|Chapter 4||Transit: Bicycling and public transportation are each alternatives to the private automobile. For many people, however, neither form of transportation can compete with the automobile's travel range, flexibility, and speed. But when bicycling and public transit trips are combined, they can be as convenient as car trips, and are often quicker and more relaxing, without the automobile's environmental impacts. This chapter identifies five objectives designed to improve bicyclists' access to transit.|
|Objective 5||Market and promote the bike-transit connection.|
Promote the bike-transit connection to increase usage.
Determine the best strategies, audiences, and messages. Identify and apply best practices from other cities. Possible practices include distributing special maps identifying recommended bikeways to train stations; identifying bike trail locations on the CTA's Bus and Rail Map; advertising in stations, on buses and trains; and video clips on the CTA and Pace Web sites demonstrating how to load and unload bicycles from bus racks.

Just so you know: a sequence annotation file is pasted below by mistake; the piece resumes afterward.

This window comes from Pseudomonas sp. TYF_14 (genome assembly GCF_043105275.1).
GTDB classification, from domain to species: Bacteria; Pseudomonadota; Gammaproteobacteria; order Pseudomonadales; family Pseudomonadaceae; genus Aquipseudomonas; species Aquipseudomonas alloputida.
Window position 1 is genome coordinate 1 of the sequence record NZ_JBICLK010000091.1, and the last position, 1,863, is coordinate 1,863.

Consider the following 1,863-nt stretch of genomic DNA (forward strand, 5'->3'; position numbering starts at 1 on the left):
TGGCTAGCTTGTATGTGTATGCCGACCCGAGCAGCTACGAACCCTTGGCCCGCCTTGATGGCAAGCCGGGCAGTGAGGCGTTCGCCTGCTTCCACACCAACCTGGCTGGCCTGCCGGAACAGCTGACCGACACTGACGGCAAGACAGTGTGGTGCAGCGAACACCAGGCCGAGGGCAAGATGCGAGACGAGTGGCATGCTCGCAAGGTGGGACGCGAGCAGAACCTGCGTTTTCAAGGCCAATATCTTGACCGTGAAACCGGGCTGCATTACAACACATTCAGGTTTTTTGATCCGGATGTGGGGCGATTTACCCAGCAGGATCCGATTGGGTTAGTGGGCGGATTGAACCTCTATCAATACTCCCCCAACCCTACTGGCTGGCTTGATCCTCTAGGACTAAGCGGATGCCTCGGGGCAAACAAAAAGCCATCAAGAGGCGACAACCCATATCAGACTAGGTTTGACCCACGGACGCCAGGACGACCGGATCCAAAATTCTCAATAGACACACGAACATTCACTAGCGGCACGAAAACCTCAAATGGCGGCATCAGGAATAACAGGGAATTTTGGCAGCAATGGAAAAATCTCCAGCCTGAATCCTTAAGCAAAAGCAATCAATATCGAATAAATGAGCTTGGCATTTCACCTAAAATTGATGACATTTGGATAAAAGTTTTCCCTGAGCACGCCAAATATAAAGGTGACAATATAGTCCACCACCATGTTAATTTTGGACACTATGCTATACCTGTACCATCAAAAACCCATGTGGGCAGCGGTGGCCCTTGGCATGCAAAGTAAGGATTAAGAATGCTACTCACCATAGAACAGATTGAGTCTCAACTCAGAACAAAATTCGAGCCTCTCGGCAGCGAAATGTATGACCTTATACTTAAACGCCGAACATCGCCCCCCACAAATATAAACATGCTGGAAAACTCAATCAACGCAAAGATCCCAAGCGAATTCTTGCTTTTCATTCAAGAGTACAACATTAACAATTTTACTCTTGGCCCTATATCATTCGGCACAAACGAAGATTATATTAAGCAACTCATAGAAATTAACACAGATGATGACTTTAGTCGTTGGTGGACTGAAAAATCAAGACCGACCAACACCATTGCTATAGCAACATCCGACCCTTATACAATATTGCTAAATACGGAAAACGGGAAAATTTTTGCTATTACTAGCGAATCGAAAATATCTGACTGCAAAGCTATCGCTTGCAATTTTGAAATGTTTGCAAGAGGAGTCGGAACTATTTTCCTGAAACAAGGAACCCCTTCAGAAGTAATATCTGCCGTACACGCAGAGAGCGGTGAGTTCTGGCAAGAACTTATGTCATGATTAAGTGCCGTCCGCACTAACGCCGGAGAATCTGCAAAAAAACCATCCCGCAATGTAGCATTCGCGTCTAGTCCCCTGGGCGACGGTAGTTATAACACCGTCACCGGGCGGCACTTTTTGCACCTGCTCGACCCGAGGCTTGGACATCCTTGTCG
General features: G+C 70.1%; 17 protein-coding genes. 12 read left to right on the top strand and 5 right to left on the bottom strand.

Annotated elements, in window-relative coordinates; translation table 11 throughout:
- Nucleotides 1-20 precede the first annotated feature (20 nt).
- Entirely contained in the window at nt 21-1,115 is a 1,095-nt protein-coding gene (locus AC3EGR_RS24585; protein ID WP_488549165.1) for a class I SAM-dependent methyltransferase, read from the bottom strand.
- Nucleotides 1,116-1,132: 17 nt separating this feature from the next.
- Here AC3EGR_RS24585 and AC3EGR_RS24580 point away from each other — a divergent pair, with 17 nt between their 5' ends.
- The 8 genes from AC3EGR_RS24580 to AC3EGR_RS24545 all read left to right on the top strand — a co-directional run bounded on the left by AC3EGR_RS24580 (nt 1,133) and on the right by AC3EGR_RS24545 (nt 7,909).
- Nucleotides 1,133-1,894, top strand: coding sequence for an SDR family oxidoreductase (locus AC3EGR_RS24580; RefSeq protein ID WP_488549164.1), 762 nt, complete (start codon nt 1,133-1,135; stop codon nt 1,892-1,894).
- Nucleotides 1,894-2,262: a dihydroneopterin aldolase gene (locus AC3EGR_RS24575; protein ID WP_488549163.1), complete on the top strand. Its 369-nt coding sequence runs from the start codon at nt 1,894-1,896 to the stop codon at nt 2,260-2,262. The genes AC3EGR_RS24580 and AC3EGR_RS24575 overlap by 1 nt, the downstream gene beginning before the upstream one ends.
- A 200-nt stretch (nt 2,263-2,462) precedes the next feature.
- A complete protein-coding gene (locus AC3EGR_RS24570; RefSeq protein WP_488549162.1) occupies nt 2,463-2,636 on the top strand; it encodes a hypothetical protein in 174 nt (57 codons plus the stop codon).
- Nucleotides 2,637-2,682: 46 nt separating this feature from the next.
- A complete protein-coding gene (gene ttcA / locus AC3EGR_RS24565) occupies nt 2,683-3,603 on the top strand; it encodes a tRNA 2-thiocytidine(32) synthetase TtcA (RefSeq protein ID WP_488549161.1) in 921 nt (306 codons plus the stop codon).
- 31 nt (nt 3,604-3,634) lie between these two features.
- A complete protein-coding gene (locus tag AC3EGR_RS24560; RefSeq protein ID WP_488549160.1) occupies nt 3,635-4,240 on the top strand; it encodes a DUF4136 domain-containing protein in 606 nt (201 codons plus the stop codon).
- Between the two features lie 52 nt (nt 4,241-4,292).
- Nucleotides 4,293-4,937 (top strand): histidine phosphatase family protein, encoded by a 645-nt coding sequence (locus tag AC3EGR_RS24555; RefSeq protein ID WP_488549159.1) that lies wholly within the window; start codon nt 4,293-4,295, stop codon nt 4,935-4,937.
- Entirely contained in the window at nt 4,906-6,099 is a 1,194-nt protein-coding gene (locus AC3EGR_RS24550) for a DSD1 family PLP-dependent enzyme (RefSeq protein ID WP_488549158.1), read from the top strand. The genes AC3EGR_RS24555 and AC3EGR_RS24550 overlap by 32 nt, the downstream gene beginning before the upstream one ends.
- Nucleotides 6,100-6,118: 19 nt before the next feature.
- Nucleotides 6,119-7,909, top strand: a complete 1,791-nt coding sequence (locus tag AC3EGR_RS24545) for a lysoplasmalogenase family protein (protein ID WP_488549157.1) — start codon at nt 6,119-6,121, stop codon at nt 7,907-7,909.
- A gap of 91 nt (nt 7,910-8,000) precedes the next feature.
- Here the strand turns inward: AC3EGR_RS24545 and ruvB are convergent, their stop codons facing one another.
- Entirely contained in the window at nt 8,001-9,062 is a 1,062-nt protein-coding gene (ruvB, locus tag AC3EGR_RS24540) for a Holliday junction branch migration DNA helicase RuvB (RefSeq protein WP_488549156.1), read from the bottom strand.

|Peformance Measure||Bike to transit marketing report completed in 2006. Implement major recommendations by 2008.|
|Tracker Notes||I've not heard of a bike to transit marketing report being completed. However, the bike to transit "connection" is promoted on the Chicago Bike Map, on the websites of Chicago Bicycle Program, the CTA, and Metra, and the various agencies have produced a video showing how to load and unload bicycles from bus racks.|
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Tracker notes are written by Grid Chicago based on our own research and that from contributors.